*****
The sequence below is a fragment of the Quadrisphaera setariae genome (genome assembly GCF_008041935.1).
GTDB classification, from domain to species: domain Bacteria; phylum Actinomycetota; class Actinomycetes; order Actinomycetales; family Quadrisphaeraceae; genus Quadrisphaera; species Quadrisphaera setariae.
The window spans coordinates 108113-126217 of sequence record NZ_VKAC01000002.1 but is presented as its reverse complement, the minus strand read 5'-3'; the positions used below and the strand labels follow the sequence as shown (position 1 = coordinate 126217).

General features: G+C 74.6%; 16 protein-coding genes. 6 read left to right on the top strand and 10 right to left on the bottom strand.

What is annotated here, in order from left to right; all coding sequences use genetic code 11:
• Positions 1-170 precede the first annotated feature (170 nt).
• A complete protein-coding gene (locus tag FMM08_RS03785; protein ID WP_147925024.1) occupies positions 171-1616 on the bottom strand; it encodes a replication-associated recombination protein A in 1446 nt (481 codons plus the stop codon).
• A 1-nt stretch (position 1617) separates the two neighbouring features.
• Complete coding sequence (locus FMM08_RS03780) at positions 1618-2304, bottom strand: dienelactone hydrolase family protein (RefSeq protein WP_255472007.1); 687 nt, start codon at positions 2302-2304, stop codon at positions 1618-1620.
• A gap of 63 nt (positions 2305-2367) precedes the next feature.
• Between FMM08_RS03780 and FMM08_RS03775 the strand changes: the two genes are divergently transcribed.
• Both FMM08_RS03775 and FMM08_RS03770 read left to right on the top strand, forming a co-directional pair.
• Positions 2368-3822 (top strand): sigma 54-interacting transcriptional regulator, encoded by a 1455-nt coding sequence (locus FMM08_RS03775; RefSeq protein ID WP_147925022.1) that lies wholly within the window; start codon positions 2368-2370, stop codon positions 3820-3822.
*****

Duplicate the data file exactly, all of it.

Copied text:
The sequence below is a fragment of the Quadrisphaera setariae genome (genome assembly GCF_008041935.1).
GTDB classification, from domain to species: domain Bacteria; phylum Actinomycetota; class Actinomycetes; order Actinomycetales; family Quadrisphaeraceae; genus Quadrisphaera; species Quadrisphaera setariae.
The window spans coordinates 108113-126217 of sequence record NZ_VKAC01000002.1 but is presented as its reverse complement, the minus strand read 5'-3'; the positions used below and the strand labels follow the sequence as shown (position 1 = coordinate 126217).

General features: G+C 74.6%; 16 protein-coding genes. 6 read left to right on the top strand and 10 right to left on the bottom strand.

What is annotated here, in order from left to right; all coding sequences use genetic code 11:
• Positions 1-170 precede the first annotated feature (170 nt).
• A complete protein-coding gene (locus tag FMM08_RS03785; protein ID WP_147925024.1) occupies positions 171-1616 on the bottom strand; it encodes a replication-associated recombination protein A in 1446 nt (481 codons plus the stop codon).
• A 1-nt stretch (position 1617) separates the two neighbouring features.
• Complete coding sequence (locus FMM08_RS03780) at positions 1618-2304, bottom strand: dienelactone hydrolase family protein (RefSeq protein WP_255472007.1); 687 nt, start codon at positions 2302-2304, stop codon at positions 1618-1620.
• A gap of 63 nt (positions 2305-2367) precedes the next feature.
• Between FMM08_RS03780 and FMM08_RS03775 the strand changes: the two genes are divergently transcribed.
• Both FMM08_RS03775 and FMM08_RS03770 read left to right on the top strand, forming a co-directional pair.
• Positions 2368-3822 (top strand): sigma 54-interacting transcriptional regulator, encoded by a 1455-nt coding sequence (locus FMM08_RS03775; RefSeq protein ID WP_147925022.1) that lies wholly within the window; start codon positions 2368-2370, stop codon positions 3820-3822.